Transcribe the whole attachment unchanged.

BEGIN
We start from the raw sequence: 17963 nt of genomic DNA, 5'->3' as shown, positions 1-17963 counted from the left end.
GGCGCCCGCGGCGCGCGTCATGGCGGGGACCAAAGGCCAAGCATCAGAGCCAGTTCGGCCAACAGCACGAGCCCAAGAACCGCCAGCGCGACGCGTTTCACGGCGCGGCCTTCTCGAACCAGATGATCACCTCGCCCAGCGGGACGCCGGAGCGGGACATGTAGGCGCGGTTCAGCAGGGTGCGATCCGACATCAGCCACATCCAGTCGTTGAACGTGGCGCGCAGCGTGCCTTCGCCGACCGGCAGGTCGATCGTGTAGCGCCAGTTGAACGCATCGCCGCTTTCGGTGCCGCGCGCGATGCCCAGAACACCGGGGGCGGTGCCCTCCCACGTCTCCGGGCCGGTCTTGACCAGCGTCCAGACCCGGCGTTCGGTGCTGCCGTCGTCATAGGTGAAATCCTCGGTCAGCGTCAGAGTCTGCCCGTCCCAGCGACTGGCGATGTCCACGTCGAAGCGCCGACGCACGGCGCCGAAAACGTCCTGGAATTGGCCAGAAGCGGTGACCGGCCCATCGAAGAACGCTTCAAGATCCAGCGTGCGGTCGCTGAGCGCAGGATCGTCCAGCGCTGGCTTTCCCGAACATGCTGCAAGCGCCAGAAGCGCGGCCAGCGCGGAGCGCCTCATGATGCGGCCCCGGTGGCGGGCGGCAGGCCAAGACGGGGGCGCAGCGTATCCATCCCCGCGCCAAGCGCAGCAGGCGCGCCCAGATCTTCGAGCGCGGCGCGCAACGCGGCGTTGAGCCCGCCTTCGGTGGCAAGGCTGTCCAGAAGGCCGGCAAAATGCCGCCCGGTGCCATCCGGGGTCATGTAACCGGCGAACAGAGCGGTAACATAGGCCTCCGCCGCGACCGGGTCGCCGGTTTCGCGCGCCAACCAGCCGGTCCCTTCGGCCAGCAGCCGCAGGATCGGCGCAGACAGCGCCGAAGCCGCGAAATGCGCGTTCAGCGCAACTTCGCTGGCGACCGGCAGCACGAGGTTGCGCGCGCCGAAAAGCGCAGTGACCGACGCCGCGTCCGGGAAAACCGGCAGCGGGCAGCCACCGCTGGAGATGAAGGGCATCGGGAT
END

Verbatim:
We start from the raw sequence: 17963 nt of genomic DNA, 5'->3' as shown, positions 1-17963 counted from the left end.
GGCGCCCGCGGCGCGCGTCATGGCGGGGACCAAAGGCCAAGCATCAGAGCCAGTTCGGCCAACAGCACGAGCCCAAGAACCGCCAGCGCGACGCGTTTCACGGCGCGGCCTTCTCGAACCAGATGATCACCTCGCCCAGCGGGACGCCGGAGCGGGACATGTAGGCGCGGTTCAGCAGGGTGCGATCCGACATCAGCCACATCCAGTCGTTGAACGTGGCGCGCAGCGTGCCTTCGCCGACCGGCAGGTCGATCGTGTAGCGCCAGTTGAACGCATCGCCGCTTTCGGTGCCGCGCGCGATGCCCAGAACACCGGGGGCGGTGCCCTCCCACGTCTCCGGGCCGGTCTTGACCAGCGTCCAGACCCGGCGTTCGGTGCTGCCGTCGTCATAGGTGAAATCCTCGGTCAGCGTCAGAGTCTGCCCGTCCCAGCGACTGGCGATGTCCACGTCGAAGCGCCGACGCACGGCGCCGAAAACGTCCTGGAATTGGCCAGAAGCGGTGACCGGCCCATCGAAGAACGCTTCAAGATCCAGCGTGCGGTCGCTGAGCGCAGGATCGTCCAGCGCTGGCTTTCCCGAACATGCTGCAAGCGCCAGAAGCGCGGCCAGCGCGGAGCGCCTCATGATGCGGCCCCGGTGGCGGGCGGCAGGCCAAGACGGGGGCGCAGCGTATCCATCCCCGCGCCAAGCGCAGCAGGCGCGCCCAGATCTTCGAGCGCGGCGCGCAACGCGGCGTTGAGCCCGCCTTCGGTGGCAAGGCTGTCCAGAAGGCCGGCAAAATGCCGCCCGGTGCCATCCGGGGTCATGTAACCGGCGAACAGAGCGGTAACATAGGCCTCCGCCGCGACCGGGTCGCCGGTTTCGCGCGCCAACCAGCCGGTCCCTTCGGCCAGCAGCCGCAGGATCGGCGCAGACAGCGCCGAAGCCGCGAAATGCGCGTTCAGCGCAACTTCGCTGGCGACCGGCAGCACGAGGTTGCGCGCGCCGAAAAGCGCAGTGACCGACGCCGCGTCCGGGAAAACCGGCAGCGGGCAGCCACCGCTGGAGATGAAGGGCATCGGGAT